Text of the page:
This happens only if the site runs Apache. In two steps you have determined the make of the web server without looking at the Server header field. Automating this check is easy.

This behavior was so widely and frequently discussed that it led Apache developers to introduce a directive ( AllowEncodedSlashes) to the 2.x branch to toggle how Apache behaves. This will not help us much in our continuing quest to fully control the content provided in the Server header field. There is no point in continuing to fight for this. In theory, the only way to hide the identity of the server is to put a reverse proxy (see Chapter 9) in front and instruct it to alter the order of header fields in the response, alter their content, and generally do everything possible to hide the server behind it. Even if someone succeeds at this, this piece of software will be so unique that the attacker will identify the reverse proxy successfully, which is as dangerous as what we have been trying to hide all along.

Not everything is lost, however. You may not be able to transform your installation's identity, but you can pretend to be, say, a different version of the same web server. Or you can pretend to be a web server with a list of modules different from reality. There is a great opportunity here to mislead the attacker and make him spend a lot of time on the wrong track and, hopefully, give up. To conclude:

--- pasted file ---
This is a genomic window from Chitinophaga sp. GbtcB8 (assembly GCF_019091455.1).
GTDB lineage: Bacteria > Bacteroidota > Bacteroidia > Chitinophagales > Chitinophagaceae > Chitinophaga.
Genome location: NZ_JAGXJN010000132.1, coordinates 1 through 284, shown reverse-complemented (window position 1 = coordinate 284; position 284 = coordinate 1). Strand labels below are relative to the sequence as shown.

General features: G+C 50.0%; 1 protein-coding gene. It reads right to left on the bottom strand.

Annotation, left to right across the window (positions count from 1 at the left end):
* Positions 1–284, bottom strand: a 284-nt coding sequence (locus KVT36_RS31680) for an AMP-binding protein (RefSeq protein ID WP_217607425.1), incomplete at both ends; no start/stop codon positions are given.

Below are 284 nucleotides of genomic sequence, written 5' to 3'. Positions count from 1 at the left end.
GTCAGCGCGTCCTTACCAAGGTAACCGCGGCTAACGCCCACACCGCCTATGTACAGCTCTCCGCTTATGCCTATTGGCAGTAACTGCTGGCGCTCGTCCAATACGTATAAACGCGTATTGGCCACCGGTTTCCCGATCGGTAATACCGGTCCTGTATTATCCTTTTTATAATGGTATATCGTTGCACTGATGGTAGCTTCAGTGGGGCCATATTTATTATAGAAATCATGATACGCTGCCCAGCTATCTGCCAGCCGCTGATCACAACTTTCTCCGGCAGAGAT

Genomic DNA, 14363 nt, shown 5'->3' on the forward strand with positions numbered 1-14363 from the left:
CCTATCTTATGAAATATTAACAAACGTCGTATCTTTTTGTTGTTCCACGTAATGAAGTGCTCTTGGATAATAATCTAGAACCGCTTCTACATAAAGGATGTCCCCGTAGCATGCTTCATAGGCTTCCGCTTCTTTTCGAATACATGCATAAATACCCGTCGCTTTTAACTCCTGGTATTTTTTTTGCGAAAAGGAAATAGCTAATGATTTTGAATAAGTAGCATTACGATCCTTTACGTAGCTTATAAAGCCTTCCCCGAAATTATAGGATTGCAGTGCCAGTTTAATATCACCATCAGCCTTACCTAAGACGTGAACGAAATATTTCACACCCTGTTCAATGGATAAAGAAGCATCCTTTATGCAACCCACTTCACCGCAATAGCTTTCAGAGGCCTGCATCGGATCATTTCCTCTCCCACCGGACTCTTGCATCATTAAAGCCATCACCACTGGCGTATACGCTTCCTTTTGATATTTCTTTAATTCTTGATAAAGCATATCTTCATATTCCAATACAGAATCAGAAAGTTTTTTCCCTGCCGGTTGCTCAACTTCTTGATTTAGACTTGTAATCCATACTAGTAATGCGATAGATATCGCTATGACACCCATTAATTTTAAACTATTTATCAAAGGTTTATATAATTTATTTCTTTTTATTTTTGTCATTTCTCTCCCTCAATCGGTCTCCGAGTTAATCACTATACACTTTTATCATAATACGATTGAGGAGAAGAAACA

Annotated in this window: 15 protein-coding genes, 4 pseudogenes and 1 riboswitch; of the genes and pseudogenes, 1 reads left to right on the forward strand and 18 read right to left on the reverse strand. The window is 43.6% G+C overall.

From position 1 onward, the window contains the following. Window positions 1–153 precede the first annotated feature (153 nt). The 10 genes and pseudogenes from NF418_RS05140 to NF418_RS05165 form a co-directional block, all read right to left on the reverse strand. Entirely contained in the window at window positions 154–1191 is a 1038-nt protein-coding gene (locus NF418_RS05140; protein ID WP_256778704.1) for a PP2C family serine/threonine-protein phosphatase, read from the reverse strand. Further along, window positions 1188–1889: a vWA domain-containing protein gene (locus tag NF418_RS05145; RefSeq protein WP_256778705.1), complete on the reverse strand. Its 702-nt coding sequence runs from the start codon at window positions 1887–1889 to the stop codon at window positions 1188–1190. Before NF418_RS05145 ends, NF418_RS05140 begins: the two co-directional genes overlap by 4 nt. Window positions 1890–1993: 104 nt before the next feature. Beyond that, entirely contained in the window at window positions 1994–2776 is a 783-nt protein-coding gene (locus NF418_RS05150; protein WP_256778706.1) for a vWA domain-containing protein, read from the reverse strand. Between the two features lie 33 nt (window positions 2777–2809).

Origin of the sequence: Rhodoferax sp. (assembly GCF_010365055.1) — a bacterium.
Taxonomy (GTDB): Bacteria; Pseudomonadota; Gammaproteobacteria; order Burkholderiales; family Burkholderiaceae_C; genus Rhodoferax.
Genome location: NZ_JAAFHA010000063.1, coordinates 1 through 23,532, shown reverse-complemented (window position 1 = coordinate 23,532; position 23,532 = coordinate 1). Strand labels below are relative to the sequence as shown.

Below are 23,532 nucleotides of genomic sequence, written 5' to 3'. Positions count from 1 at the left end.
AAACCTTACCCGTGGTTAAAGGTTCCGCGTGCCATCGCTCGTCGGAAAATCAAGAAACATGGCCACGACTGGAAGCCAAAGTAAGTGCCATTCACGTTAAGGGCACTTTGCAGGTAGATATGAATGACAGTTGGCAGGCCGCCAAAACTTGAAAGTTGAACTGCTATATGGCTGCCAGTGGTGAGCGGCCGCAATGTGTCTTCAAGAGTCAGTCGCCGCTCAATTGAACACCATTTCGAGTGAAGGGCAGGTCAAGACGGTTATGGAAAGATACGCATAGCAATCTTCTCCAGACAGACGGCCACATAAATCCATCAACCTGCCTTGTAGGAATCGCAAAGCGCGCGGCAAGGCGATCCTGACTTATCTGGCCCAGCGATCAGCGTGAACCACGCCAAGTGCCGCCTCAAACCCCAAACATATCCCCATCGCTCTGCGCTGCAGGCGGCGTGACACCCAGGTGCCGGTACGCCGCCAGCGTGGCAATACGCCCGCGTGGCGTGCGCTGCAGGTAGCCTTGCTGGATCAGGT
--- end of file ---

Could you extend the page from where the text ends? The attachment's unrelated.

With a different server name in the Server header field, you can deflect some automated tools that use this information to find servers of certain make.

It is possible to fool and confuse a range of attackers with not quite developed skills. Not everyone knows of TCP/IP and HTTP fingerprinting, for example.

Small changes can be the most effective.

Now, let's see how we can hide server information in practice.

Changing the Server Header Field
The following sections discuss alternative approaches to changing the web server identity.

Changing the name in the source code
You can make modifications to change the web server identity in two places in the source code. One is in the include file httpd.h in Apache 1 (ap_release.h in Apache 2) where the version macros are defined:

#define SERVER_BASEVENDOR "Apache Group"
#define SERVER_BASEPRODUCT "Apache"
#define SERVER_BASEREVISION "1.3.29"
#define SERVER_BASEVERSION SERVER_BASEPRODUCT "/" SERVER_BASEREVISION
#define SERVER_PRODUCT SERVER_BASEPRODUCT
#define SERVER_REVISION SERVER_BASEREVISION
#define SERVER_VERSION SERVER_PRODUCT "/" SERVER_REVISION
in httpd.conf also:

ServerSignature Off #doesn't advertise its name and version in ErrorDocumens like 404
ServerTokens ProductOnly